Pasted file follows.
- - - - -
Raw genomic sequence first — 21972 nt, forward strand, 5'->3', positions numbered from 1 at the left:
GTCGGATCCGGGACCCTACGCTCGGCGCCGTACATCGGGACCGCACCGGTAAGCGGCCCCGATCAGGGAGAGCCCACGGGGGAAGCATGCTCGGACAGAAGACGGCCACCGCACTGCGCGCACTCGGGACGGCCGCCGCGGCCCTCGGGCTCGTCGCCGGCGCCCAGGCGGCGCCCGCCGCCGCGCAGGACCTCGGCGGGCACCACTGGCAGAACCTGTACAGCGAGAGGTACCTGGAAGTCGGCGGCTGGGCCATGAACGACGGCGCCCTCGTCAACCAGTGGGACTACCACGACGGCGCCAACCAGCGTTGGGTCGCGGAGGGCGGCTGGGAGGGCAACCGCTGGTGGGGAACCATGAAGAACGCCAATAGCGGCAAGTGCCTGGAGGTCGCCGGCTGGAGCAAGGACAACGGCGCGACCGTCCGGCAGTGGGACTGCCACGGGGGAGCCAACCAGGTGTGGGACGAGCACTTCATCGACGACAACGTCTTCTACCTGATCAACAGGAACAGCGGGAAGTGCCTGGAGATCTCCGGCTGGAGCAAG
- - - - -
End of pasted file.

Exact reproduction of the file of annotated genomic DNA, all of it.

Raw genomic sequence first — 21972 nt, forward strand, 5'->3', positions numbered from 1 at the left:
GTCGGATCCGGGACCCTACGCTCGGCGCCGTACATCGGGACCGCACCGGTAAGCGGCCCCGATCAGGGAGAGCCCACGGGGGAAGCATGCTCGGACAGAAGACGGCCACCGCACTGCGCGCACTCGGGACGGCCGCCGCGGCCCTCGGGCTCGTCGCCGGCGCCCAGGCGGCGCCCGCCGCCGCGCAGGACCTCGGCGGGCACCACTGGCAGAACCTGTACAGCGAGAGGTACCTGGAAGTCGGCGGCTGGGCCATGAACGACGGCGCCCTCGTCAACCAGTGGGACTACCACGACGGCGCCAACCAGCGTTGGGTCGCGGAGGGCGGCTGGGAGGGCAACCGCTGGTGGGGAACCATGAAGAACGCCAATAGCGGCAAGTGCCTGGAGGTCGCCGGCTGGAGCAAGGACAACGGCGCGACCGTCCGGCAGTGGGACTGCCACGGGGGAGCCAACCAGGTGTGGGACGAGCACTTCATCGACGACAACGTCTTCTACCTGATCAACAGGAACAGCGGGAAGTGCCTGGAGATCTCCGGCTGGAGCAAG